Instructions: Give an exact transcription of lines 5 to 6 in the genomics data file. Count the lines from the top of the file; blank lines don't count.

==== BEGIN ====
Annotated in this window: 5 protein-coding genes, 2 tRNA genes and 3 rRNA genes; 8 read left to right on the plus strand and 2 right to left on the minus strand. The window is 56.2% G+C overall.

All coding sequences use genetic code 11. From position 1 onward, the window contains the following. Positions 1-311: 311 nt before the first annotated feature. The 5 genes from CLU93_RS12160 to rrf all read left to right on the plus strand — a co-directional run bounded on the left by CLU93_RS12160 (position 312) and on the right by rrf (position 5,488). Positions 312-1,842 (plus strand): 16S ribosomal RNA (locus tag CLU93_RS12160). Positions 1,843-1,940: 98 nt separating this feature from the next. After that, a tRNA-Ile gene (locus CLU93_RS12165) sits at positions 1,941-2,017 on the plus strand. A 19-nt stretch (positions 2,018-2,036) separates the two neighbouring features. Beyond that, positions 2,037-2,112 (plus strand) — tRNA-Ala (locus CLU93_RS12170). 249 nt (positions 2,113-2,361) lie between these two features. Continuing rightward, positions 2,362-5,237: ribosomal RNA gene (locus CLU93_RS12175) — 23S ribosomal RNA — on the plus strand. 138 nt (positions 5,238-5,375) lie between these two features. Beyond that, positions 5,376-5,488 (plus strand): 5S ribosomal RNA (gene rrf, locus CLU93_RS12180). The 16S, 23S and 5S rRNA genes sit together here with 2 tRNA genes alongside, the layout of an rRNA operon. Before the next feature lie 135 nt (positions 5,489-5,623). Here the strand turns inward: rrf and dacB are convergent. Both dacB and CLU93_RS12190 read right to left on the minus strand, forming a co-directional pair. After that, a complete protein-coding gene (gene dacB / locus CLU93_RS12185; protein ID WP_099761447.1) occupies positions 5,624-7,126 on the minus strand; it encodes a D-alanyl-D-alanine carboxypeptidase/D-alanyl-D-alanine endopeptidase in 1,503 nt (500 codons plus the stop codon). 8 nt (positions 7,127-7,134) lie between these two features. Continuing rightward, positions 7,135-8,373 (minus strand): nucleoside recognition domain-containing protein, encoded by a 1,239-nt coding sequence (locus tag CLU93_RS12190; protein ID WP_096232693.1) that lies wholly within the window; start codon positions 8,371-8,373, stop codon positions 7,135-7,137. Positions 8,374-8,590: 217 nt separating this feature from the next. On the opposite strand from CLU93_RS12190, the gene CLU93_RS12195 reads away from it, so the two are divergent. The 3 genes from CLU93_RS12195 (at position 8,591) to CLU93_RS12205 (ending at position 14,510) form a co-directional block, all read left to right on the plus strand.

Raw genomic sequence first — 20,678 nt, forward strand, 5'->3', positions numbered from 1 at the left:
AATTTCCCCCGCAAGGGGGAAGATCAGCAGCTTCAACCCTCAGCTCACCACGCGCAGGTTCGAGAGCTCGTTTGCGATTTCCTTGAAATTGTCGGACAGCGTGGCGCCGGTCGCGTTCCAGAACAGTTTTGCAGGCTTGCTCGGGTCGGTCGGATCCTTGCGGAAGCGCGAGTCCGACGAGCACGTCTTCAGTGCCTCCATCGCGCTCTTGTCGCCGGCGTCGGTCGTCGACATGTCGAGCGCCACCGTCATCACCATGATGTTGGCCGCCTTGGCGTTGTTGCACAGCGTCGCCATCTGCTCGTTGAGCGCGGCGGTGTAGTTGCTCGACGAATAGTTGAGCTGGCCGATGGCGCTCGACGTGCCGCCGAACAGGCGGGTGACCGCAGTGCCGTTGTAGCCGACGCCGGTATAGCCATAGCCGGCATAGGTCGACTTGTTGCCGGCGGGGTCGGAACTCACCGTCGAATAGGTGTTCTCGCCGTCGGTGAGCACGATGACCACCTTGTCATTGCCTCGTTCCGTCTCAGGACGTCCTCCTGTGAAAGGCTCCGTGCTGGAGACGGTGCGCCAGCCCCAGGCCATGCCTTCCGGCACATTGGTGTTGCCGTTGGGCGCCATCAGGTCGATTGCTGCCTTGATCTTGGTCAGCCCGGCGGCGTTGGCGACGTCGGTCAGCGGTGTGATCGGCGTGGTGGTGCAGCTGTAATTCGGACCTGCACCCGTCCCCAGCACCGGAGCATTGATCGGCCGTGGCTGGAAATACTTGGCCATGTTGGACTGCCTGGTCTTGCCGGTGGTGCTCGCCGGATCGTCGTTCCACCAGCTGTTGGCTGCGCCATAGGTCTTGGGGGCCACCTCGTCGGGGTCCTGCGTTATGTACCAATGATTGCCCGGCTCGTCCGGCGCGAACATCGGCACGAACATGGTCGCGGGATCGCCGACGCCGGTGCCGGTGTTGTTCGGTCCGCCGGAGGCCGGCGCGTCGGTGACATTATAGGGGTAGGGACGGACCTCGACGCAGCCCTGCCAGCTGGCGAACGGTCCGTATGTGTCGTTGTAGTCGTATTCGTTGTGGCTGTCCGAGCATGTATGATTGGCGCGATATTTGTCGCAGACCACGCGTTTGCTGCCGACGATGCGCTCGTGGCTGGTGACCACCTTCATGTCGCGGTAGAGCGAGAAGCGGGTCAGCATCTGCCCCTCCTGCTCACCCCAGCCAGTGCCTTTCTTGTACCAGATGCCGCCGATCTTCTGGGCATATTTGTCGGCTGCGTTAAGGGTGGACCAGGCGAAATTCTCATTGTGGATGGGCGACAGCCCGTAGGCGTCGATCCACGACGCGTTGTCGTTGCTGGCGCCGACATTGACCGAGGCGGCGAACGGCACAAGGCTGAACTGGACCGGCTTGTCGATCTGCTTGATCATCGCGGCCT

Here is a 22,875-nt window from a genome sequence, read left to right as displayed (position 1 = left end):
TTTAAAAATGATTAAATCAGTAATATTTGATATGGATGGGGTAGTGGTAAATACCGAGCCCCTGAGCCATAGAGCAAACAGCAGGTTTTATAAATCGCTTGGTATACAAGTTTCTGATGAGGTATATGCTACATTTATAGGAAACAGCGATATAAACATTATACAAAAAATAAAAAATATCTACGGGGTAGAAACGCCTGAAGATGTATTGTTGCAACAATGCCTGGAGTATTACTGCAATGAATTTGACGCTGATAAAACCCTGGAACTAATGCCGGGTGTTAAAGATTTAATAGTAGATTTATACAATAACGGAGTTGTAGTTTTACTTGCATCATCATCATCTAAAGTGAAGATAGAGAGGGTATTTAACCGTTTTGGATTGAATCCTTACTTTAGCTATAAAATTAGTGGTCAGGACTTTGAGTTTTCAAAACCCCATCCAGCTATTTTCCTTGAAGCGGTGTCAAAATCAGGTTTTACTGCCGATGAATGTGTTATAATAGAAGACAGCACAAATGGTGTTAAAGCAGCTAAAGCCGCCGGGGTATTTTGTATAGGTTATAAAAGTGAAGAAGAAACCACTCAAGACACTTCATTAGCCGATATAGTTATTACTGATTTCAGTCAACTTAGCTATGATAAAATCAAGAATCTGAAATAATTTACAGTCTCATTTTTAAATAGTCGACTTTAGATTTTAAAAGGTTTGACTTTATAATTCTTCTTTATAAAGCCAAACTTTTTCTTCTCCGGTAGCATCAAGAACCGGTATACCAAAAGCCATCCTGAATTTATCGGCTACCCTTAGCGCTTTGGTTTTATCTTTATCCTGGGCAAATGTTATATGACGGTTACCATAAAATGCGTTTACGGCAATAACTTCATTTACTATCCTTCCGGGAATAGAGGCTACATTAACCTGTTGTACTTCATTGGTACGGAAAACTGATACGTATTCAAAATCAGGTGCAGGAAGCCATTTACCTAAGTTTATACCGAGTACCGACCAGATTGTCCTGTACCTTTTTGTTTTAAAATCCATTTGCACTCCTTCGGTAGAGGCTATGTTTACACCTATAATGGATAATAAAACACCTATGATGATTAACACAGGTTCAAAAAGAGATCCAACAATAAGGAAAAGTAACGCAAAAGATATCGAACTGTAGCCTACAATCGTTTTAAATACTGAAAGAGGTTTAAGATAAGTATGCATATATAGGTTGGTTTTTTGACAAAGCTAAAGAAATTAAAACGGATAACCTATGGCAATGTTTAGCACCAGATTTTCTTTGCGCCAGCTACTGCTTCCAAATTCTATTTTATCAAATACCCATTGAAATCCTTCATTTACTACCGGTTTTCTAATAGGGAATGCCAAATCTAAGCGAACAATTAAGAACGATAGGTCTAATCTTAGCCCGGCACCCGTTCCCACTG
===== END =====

Here is a 22,875-nt window from a genome sequence, read left to right as displayed (position 1 = left end):
TTTAAAAATGATTAAATCAGTAATATTTGATATGGATGGGGTAGTGGTAAATACCGAGCCCCTGAGCCATAGAGCAAACAGCAGGTTTTATAAATCGCTTGGTATACAAGTTTCTGATGAGGTATATGCTACATTTATAGGAAACAGCGATATAAACATTATACAAAAAATAAAAAATATCTACGGGGTAGAAACGCCTGAAGATGTATTGTTGCAACAATGCCTGGAGTATTACTGCAATGAATTTGACGCTGATAAAACCCTGGAACTAATGCCGGGTGTTAAAGATTTAATAGTAGATTTATACAATAACGGAGTTGTAGTTTTACTTGCATCATCATCATCTAAAGTGAAGATAGAGAGGGTATTTAACCGTTTTGGATTGAATCCTTACTTTAGCTATAAAATTAGTGGTCAGGACTTTGAGTTTTCAAAACCCCATCCAGCTATTTTCCTTGAAGCGGTGTCAAAATCAGGTTTTACTGCCGATGAATGTGTTATAATAGAAGACAGCACAAATGGTGTTAAAGCAGCTAAAGCCGCCGGGGTATTTTGTATAGGTTATAAAAGTGAAGAAGAAACCACTCAAGACACTTCATTAGCCGATATAGTTATTACTGATTTCAGTCAACTTAGCTATGATAAAATCAAGAATCTGAAATAATTTACAGTCTCATTTTTAAATAGTCGACTTTAGATTTTAAAAGGTTTGACTTTATAATTCTTCTTTATAAAGCCAAACTTTTTCTTCTCCGGTAGCATCAAGAACCGGTATACCAAAAGCCATCCTGAATTTATCGGCTACCCTTAGCGCTTTGGTTTTATCTTTATCCTGGGCAAATGTTATATGACGGTTACCATAAAATGCGTTTACGGCAATAACTTCATTTACTATCCTTCCGGGAATAGAGGCTACATTAACCTGTTGTACTTCATTGGTACGGAAAACTGATACGTATTCAAAATCAGGTGCAGGAAGCCATTTACCTAAGTTTATACCGAGTACCGACCAGATTGTCCTGTACCTTTTTGTTTTAAAATCCATTTGCACTCCTTCGGTAGAGGCTATGTTTACACCTATAATGGATAATAAAACACCTATGATGATTAACACAGGTTCAAAAAGAGATCCAACAATAAGGAAAAGTAACGCAAAAGATATCGAACTGTAGCCTACAATCGTTTTAAATACTGAAAGAGGTTTAAGATAAGTATGCATATATAGGTTGGTTTTTTGACAAAGCTAAAGAAATTAAAACGGATAACCTATGGCAATGTTTAGCACCAGATTTTCTTTGCGCCAGCTACTGCTTCCAAATTCTATTTTATCAAATACCCATTGAAATCCTTCATTTACTACCGGTTTTCTAATAGGGAATGCCAAATCTAAGCGAACAATTAAGAACGATAGGTCTAATCTTAGCCCGGCACCCGTTCCCACTG